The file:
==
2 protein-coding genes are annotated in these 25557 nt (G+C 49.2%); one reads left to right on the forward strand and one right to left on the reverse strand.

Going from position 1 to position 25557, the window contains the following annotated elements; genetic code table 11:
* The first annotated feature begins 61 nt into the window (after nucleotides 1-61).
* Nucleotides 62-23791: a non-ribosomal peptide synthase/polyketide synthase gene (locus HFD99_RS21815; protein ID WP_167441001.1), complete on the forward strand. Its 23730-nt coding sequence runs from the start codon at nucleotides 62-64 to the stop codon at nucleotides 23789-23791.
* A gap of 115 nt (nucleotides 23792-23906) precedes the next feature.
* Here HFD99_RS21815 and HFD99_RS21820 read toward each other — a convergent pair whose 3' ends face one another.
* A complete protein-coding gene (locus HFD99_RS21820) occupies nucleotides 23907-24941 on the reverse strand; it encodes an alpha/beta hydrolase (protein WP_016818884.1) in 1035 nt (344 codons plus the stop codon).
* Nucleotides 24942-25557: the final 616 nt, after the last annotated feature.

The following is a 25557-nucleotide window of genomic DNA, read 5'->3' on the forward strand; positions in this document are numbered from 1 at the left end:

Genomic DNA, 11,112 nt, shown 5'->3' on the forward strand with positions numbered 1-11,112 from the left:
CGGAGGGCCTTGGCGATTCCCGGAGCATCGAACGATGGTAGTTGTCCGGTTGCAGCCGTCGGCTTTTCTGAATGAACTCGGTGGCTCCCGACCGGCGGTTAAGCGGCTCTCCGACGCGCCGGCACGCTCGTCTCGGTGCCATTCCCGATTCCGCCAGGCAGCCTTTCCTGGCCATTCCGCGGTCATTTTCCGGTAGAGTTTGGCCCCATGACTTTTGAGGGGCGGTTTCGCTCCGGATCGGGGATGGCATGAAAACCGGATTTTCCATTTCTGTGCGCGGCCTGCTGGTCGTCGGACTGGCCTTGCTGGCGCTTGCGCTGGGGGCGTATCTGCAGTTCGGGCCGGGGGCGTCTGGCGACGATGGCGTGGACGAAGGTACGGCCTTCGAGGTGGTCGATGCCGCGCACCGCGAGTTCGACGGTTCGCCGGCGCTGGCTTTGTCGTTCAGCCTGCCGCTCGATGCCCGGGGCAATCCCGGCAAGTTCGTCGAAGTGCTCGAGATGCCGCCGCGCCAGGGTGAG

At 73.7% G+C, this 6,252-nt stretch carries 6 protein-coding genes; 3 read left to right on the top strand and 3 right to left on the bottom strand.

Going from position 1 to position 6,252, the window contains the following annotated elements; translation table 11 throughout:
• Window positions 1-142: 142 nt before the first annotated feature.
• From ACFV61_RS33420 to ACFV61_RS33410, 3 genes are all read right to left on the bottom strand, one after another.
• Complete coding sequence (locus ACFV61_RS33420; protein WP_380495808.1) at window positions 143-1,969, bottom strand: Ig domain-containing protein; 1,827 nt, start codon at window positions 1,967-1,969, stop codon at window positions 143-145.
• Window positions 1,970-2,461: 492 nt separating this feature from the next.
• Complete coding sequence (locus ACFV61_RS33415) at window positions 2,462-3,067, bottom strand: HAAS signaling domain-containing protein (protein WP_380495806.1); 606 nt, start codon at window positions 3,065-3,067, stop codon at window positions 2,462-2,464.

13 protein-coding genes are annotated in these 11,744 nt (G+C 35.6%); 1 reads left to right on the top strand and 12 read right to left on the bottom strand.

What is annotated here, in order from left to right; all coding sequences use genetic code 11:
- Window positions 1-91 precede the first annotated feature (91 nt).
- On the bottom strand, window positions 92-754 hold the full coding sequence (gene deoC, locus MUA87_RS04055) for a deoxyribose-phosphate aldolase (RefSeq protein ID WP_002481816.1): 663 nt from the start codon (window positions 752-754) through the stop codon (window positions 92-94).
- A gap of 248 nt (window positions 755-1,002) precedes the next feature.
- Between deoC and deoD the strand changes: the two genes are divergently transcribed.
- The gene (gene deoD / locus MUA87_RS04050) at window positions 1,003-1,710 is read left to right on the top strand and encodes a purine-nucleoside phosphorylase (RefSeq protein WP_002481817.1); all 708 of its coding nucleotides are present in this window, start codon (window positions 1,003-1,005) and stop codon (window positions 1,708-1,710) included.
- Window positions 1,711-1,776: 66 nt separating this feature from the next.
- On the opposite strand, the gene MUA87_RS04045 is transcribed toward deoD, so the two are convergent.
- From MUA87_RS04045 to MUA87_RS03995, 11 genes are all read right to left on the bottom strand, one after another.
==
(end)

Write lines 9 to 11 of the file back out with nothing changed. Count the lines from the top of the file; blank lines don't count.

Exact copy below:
The following is a 25557-nucleotide window of genomic DNA, read 5'->3' on the forward strand; positions in this document are numbered from 1 at the left end:

Genomic DNA, 11,112 nt, shown 5'->3' on the forward strand with positions numbered 1-11,112 from the left:
CGGAGGGCCTTGGCGATTCCCGGAGCATCGAACGATGGTAGTTGTCCGGTTGCAGCCGTCGGCTTTTCTGAATGAACTCGGTGGCTCCCGACCGGCGGTTAAGCGGCTCTCCGACGCGCCGGCACGCTCGTCTCGGTGCCATTCCCGATTCCGCCAGGCAGCCTTTCCTGGCCATTCCGCGGTCATTTTCCGGTAGAGTTTGGCCCCATGACTTTTGAGGGGCGGTTTCGCTCCGGATCGGGGATGGCATGAAAACCGGATTTTCCATTTCTGTGCGCGGCCTGCTGGTCGTCGGACTGGCCTTGCTGGCGCTTGCGCTGGGGGCGTATCTGCAGTTCGGGCCGGGGGCGTCTGGCGACGATGGCGTGGACGAAGGTACGGCCTTCGAGGTGGTCGATGCCGCGCACCGCGAGTTCGACGGTTCGCCGGCGCTGGCTTTGTCGTTCAGCCTGCCGCTCGATGCCCGGGGCAATCCCGGCAAGTTCGTCGAAGTGCTCGAGATGCCGCCGCGCCAGGGTGAG